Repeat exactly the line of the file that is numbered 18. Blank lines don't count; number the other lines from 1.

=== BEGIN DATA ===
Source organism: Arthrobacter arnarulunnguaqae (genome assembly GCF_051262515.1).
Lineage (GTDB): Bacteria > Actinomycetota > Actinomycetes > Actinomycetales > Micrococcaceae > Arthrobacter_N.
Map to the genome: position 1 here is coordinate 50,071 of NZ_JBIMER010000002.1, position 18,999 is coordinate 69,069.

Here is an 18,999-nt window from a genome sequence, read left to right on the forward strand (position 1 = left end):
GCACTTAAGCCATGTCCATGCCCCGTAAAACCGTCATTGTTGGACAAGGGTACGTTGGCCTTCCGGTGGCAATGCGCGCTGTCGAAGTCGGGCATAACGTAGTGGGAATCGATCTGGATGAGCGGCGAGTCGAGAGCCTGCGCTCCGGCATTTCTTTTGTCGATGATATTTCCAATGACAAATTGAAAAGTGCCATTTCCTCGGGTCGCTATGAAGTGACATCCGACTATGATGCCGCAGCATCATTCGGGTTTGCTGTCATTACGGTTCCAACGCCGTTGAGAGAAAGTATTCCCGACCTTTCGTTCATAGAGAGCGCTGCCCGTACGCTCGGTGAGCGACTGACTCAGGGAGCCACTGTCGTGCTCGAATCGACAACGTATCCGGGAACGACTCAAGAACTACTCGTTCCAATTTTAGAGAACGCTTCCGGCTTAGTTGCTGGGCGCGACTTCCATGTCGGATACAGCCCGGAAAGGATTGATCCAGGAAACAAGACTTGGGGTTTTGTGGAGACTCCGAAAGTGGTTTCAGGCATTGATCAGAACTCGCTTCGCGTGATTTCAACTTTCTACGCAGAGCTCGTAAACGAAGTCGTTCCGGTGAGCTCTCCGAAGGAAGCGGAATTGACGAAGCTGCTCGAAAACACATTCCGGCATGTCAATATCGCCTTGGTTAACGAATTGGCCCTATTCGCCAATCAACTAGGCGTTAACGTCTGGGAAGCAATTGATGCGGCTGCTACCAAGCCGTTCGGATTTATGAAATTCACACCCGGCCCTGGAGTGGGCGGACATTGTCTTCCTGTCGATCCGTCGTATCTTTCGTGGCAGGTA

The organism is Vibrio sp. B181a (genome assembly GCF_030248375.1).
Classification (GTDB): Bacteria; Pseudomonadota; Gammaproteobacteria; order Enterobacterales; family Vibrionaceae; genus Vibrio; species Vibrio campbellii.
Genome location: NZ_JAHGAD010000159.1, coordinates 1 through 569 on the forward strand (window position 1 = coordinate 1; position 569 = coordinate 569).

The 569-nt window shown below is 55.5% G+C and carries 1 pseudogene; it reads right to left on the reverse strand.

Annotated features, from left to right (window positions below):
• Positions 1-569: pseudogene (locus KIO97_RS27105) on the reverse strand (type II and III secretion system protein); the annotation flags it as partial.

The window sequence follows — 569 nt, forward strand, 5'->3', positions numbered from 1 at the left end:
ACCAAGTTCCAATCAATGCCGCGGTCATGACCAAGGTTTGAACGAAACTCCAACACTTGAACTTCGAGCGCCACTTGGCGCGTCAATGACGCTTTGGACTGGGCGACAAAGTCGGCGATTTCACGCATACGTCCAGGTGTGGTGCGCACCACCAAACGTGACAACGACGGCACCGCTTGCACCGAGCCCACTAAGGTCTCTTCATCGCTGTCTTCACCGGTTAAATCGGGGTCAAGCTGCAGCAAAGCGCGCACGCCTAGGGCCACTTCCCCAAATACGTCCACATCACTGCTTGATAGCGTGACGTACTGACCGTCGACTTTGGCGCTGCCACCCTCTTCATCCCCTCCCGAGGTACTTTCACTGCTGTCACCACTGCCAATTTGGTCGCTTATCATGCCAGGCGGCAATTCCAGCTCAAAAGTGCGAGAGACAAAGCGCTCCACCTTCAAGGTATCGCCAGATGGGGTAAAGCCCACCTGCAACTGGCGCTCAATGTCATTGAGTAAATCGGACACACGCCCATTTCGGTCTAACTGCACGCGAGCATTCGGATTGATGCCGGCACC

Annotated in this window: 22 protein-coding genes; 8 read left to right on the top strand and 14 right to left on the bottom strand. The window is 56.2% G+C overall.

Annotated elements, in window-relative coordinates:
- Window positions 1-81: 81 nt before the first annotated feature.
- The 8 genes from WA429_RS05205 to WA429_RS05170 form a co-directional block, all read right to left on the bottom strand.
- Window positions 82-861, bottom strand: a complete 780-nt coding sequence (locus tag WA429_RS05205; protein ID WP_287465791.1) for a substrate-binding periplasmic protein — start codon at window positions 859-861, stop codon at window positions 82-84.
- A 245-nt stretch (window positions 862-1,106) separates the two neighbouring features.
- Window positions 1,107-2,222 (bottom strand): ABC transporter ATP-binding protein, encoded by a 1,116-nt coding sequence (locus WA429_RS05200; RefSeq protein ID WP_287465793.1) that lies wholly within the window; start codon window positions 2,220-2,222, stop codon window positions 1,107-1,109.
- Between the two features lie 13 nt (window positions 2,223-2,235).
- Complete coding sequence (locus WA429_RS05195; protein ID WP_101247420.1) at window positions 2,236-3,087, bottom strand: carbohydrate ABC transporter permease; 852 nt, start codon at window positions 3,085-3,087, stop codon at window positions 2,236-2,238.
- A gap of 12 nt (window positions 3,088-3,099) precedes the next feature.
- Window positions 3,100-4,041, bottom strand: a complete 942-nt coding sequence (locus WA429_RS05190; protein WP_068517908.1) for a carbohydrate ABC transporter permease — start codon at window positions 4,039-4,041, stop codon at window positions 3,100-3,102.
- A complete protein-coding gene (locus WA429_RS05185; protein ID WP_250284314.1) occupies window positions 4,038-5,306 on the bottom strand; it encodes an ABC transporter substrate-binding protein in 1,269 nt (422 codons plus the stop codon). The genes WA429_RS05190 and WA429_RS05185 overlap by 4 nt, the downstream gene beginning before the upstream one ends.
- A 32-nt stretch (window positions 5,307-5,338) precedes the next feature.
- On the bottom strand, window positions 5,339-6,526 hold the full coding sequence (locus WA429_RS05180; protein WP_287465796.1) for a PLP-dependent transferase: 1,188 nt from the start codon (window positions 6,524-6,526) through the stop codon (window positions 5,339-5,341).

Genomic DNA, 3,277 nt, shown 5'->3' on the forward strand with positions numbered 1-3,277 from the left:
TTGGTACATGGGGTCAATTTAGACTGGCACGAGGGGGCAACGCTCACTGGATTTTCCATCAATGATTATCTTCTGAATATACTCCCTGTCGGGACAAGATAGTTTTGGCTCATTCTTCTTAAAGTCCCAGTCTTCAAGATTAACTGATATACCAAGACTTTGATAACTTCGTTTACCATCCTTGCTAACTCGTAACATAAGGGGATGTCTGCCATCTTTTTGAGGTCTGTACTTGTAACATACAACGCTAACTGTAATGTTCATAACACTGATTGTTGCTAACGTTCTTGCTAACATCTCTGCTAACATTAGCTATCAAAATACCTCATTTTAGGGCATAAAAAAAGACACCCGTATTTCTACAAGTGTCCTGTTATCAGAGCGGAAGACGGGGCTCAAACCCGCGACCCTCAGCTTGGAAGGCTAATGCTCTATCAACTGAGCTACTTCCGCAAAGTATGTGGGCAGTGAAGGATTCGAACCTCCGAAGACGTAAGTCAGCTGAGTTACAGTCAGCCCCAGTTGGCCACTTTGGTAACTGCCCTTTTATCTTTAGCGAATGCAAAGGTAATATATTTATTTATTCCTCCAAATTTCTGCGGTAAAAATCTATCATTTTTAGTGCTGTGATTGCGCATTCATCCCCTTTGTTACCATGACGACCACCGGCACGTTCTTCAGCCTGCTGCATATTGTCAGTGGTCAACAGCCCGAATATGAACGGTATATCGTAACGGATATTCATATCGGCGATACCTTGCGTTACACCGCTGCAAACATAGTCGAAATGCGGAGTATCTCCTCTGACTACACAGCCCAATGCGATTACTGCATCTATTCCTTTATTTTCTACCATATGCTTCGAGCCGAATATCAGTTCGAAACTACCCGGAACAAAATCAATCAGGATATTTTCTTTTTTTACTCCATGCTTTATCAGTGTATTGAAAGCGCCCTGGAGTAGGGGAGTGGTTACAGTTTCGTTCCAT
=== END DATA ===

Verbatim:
- Window positions 82-861, bottom strand: a complete 780-nt coding sequence (locus tag WA429_RS05205; protein ID WP_287465791.1) for a substrate-binding periplasmic protein — start codon at window positions 859-861, stop codon at window positions 82-84.